Bowing to the Dragon Queen

Childhood visits to a shrine at the Botahtaung Pagoda provided inspiration for exquisite porcelain ceramics on show at an exhibition in Yangon.


WHEN ceramicist Soe Yu Nwe lived in Yangon’s Pazundaung Township, she often visited the nearby Botahtaung Pagoda, where she admired a shrine dedicated to Mya Nan Nwe, a spirit believed to be the reincarnation of “Naga Maedaw”, the dragon (or serpent) queen, who guards the famous pagoda.

“I was inspired by Mya Nan Nwe and this piqued my interest in the Naga Maedaw,” Soe Yu Nwe, 30, told Frontier at Myanm/art gallery in Botahtaung Township in downtown Yangon, where her “Hybridized Beings” exhibition is on show from February 28 to March 15.

The artist recently returned from a residency at Seattle in the United States, where she also curated an exhibition of contemporary Southeast Asian ceramics. She has a Masters of Fine Arts from the Rhode Island School of Design, also in the US, where she developed her skills as a ceramicist. In 2019, Soe Yu Nwe was included on Forbes’ magazine’s “30 under 30” list for Art & Style.

Although she has exhibited only three times in her native Myanmar, Soe Yu Nwe’s work has often featured overseas, including at contemporary spaces such as ZieherSmith, in New York’s artsy Chelsea district, at Singapore’s Yavuz Gallery, which has also shown the work of other Myanmar artists such as Po Po and Htein Lin, and in Brisbane at the Queensland Art Gallery/Gallery of Modern Art, Australia’s largest contemporary art museum.

Originally from Lashio in northern Shan State, Soe Yu Nwe is a third-generation immigrant from China and is known to friends by a Chinese nickname, Shu Hua, meaning “tree flower”. But beyond a preoccupation with dragons, which is shared across cultures, her work is immersed in traditional Myanmar symbolism.

Through references to animism, folklore and mythology, her work probes traditional notions of femininity in Myanmar. Her creation of solitary figures, alone in a void, seems to express the isolation women can experience in Myanmar’s conservative society.




Working with ceramics requires a lot of skill, especially when the material is very “fragile and very heavy,” Soe Yu Nwe told Frontier. As a medium, ceramics can be both limiting and rewarding, she said. “It’s expensive to make, expensive to ship and very high risk as well, so I’m risking a lot to make these things happen.”

“Ultimately, I feel that it’s worth it,” she said. “It depends on who your audience is. I feel like different people respond to different mediums differently. It’s very tough to tackle, but on the other hand, people who like to have a more intimate physical relationship with artwork would appreciate it.”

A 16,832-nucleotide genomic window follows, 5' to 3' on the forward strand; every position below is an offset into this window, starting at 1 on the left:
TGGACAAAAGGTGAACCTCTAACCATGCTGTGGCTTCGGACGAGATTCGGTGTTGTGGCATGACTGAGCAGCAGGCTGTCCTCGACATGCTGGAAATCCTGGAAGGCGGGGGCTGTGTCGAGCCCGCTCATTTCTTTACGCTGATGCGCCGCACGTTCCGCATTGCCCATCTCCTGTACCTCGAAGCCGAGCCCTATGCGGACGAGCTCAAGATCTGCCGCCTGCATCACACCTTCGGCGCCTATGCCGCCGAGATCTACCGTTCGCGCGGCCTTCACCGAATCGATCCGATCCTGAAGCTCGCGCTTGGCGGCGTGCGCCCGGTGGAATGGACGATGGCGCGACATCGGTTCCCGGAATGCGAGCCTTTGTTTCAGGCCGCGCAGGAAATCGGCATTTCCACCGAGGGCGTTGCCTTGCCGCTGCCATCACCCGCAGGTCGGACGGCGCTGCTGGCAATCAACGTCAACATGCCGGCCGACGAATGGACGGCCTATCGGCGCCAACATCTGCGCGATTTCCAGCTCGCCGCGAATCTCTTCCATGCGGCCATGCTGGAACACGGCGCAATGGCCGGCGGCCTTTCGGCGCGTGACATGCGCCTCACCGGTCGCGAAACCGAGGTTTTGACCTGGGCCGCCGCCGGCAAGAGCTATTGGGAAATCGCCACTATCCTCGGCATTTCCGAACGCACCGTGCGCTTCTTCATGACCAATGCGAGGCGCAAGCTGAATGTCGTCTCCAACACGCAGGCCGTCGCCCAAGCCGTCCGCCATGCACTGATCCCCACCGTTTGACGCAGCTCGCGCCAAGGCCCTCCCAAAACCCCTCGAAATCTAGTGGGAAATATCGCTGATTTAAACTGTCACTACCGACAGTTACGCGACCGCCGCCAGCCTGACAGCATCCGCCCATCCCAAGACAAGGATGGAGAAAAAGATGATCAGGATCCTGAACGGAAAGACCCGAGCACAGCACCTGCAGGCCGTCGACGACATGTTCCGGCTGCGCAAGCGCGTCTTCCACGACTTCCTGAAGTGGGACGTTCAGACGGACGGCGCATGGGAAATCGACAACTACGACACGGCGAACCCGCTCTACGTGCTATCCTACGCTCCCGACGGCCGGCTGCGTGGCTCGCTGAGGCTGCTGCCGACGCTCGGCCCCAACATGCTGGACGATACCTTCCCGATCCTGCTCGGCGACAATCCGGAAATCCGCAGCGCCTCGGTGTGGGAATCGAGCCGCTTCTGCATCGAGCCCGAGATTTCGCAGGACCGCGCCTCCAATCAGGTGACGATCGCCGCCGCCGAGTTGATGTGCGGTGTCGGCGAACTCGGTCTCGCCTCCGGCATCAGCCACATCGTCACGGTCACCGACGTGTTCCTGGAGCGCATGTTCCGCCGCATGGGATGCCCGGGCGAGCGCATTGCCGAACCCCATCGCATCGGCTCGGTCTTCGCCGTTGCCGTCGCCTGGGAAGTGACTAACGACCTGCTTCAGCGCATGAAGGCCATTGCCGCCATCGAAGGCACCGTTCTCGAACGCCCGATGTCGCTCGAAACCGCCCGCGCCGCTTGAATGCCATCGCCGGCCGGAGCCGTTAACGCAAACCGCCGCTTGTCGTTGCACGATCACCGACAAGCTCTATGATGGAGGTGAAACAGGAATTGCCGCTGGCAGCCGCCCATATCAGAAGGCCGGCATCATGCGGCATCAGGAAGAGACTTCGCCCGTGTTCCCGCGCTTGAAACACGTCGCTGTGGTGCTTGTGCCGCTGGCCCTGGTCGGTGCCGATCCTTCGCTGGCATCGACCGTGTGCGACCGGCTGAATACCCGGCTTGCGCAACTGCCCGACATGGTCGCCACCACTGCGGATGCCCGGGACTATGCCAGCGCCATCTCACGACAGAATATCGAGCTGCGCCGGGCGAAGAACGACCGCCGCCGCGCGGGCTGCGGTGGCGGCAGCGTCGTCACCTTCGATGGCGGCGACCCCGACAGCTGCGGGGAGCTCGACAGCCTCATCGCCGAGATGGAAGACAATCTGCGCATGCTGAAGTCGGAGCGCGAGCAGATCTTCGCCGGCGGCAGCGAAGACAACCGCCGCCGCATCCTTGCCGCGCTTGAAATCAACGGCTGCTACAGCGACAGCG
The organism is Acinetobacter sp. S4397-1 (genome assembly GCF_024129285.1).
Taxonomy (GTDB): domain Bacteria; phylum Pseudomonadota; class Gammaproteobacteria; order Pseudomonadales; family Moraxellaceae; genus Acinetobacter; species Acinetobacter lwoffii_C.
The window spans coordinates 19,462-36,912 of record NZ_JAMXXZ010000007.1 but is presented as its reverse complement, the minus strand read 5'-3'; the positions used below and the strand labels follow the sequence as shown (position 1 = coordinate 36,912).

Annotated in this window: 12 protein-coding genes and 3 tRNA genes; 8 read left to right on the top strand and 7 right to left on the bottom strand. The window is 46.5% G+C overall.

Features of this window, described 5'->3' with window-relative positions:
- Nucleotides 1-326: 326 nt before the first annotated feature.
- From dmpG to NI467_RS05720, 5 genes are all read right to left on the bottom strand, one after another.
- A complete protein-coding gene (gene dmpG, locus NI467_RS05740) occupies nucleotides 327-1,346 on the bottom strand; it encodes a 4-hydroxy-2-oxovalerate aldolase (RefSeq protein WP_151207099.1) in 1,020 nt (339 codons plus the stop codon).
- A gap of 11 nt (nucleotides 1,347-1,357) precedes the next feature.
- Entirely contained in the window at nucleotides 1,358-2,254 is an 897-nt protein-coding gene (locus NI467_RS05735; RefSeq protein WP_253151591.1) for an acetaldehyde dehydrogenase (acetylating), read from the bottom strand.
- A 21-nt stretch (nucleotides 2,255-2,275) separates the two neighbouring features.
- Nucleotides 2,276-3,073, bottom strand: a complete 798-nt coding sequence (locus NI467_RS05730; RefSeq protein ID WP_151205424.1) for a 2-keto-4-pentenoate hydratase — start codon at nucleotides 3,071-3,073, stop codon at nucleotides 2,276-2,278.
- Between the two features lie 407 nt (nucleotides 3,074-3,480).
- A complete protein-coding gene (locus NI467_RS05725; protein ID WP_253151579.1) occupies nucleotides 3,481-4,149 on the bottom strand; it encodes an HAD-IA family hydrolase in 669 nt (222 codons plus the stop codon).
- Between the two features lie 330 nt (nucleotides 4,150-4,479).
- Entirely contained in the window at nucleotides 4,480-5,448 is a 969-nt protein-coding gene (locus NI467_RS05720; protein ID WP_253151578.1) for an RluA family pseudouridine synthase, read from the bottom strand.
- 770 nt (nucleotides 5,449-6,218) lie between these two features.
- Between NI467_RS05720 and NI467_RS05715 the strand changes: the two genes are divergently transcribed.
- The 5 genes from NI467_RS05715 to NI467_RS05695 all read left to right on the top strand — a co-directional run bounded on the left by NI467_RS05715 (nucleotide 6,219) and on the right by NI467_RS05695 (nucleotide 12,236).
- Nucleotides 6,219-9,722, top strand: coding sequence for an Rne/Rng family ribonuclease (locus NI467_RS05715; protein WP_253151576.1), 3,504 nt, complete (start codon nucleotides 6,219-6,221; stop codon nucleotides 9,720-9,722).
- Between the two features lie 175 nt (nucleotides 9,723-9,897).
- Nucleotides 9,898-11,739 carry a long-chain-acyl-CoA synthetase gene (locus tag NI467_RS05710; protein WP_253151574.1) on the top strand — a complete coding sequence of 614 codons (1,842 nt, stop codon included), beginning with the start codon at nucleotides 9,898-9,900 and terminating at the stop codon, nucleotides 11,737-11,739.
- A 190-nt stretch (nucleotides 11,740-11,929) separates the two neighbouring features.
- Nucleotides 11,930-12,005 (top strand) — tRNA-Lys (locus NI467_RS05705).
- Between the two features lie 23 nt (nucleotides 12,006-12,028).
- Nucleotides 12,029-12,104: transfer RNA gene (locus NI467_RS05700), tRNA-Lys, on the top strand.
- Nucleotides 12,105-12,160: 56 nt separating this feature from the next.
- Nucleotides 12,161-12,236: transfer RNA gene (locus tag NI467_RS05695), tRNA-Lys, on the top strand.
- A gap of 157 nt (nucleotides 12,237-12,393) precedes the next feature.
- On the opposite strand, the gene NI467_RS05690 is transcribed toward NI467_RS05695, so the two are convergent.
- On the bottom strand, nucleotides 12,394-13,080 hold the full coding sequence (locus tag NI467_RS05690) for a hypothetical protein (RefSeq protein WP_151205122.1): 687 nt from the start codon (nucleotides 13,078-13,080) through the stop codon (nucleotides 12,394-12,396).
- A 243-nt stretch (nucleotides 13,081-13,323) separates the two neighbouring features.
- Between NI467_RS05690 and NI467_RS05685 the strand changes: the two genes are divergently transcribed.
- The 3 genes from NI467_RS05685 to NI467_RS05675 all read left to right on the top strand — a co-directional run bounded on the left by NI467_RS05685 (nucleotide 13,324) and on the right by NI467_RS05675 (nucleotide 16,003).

Soe Yu Nwe strongly feels that it’s easier for people to engage with a three-dimensional ceramic creation than a video or a painting.

“It’s something that you know is out there [in the world], not just in your imagination. It’s real, it’s there and it’s physical,” she said. “And also, when you work with ceramic, you create it by touch and you don’t create the depth as you would in a painting. The depth is already there.”

“I want them to feel like they’re seeing something new, something that I’ve created from my own imagination,” Soe Yu Nwe said. “I’m sharing something very intimate in my head with them.”

In “Serpentine”, her last exhibition at Myanm/art when the gallery was in Bogalay Zay Street, also in Botahtaung Township, she addressed contradictory ideas of femininity in Myanmar culture with intricately designed ceramic snakes.

Snakes or dragons in traditional lore (both conveyed by the word naga) have a potent power that can be either dangerous and malevolent, or protective and nurturing. These serpents find a newer, grander form in the signature exhibit at “Hybridized Beings”, the Naga Maedaw, a creation in white, translucent porcelain, embellished with botanical forms.




The Naga Maedaw is both a muse and an enigma for Soe Yu Nwe. Like most aspects of Myanmar folklore, its meanings are multiple and hard to pin down. She thinks of it like a puzzle she’s still in the process of cracking.

The exhibition features other works that meld together human, animal and botanical forms to create fantastical creatures, rendered in cold ceramic. She said the botanical motifs are often lifted from nature, as well as from pagodas and temples throughout Myanmar.

“Even though I make most of my art abroad, my interests come from here [Myanmar]. A lot of imagery is inspired by what I see in this country. In temples and pagodas, there are some really mossy areas that you see during the rainy monsoon season here. So, inspiration-wise, I do find it very rich here,” Soe Yu Nwe said. Myanmar’s flora has also been an inspiration for her “Botanical Woman” series, also featured in the exhibition.

But despite the more obvious themes of femininity and folklore, Soe Yu Nwe sees her work as fundamentally open-ended. “I don’t want to dictate what people think of my work,” she said. “They can experience it and interpret it however they like.”

Soe Yu Nwe said only a few people were making ceramic sculptures in Myanmar and she was committed to nurturing the development of the art.

Asked about the health of the Myanmar art scene, Soe Yu Nwe said she felt “energised” by the emergence of new mediums for expression – with more exhibitions featuring installations, video and sound works, and performance art – and the growth in art spaces in Yangon.

“This is a very good thing, and tourists are interested in the development [of the art scene],” she said. “I will have a bigger audience to show my work to.”

TOP PHOTO: Nyein Su Wai Kyaw Soe | Frontier

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